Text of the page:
Members of the transforming growth factor-β superfamily, including bone morphogenetic protein 4 (BMP-4), have been implicated as regulators of neuronal and glial differentiation. To test for a possible role of BMP-4 in early mammalian neural specification, we examined its effect on neurogenesis in aggregate cultures of mouse embryonic stem (ES) cells. Compared to control aggregates, in which up to 20% of the cells acquired immunoreactivity for the neuron-specific antibody TuJ1, aggregates maintained for 8 days in serum- free medium containing BMP-4 generated 5- to 10-fold fewer neurons. The action of BMP-4 was dose dependent and restricted to the fifth through eighth day in suspension. In addition to the reduction in neurons, we observed that ES cell cultures exposed to BMP-4 contained fewer cells that were immunoreactive for glial fibrillary acidic protein or the HNK-1 neural antigen. Furthermore, under phase contrast, cultures prepared from BMP-4- treated aggregates contained a significant proportion of nonneuronal cells with a characteristic flat, elongated morphology. These cells were immunoreactive for antibodies to the intermediate filament protein vimentin; they were rare or absent in control cultures. Treatment with BMP-4 enhanced the expression of the early mesodermal genes brachyury and tbx6 but had relatively little effect on total cell number or cell death. Coapplication of the BMP-4 antagonist noggin counteracted the effect of exogenous BMP-4, but noggin alone had no effect on neuralization in either the absence or presence of retinoids. Collectively, our results suggest that BMP-4 can overcome the neuralizing action of retinoic acid to enhance mesodermal differentiation of murine ES cells.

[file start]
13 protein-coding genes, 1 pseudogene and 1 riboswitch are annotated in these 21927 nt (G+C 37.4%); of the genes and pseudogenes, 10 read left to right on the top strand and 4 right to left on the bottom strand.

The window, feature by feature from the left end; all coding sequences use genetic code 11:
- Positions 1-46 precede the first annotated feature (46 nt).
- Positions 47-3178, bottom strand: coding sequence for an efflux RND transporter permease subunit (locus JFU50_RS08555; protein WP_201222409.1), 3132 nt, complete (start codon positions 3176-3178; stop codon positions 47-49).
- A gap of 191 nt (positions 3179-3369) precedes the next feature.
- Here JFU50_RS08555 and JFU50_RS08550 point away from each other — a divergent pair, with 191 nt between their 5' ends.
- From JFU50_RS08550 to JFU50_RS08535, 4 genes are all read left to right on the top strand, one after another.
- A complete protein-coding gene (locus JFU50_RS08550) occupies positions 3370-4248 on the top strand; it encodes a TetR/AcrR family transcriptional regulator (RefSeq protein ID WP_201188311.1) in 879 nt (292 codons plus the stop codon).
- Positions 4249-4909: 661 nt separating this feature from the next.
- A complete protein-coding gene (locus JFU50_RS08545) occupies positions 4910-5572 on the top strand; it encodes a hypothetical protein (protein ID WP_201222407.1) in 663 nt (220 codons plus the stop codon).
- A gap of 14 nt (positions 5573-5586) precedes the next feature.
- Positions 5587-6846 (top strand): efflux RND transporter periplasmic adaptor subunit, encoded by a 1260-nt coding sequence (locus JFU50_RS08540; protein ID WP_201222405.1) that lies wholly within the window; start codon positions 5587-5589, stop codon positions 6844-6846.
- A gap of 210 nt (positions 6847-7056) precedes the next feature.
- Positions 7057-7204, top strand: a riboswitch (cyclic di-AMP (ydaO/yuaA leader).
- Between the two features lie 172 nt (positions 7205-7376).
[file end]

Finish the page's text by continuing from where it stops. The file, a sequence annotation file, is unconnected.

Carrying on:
|Number of pages||17|
|Journal||Journal of Neurobiology|
|State||Published - 1999|
- Retinoic acid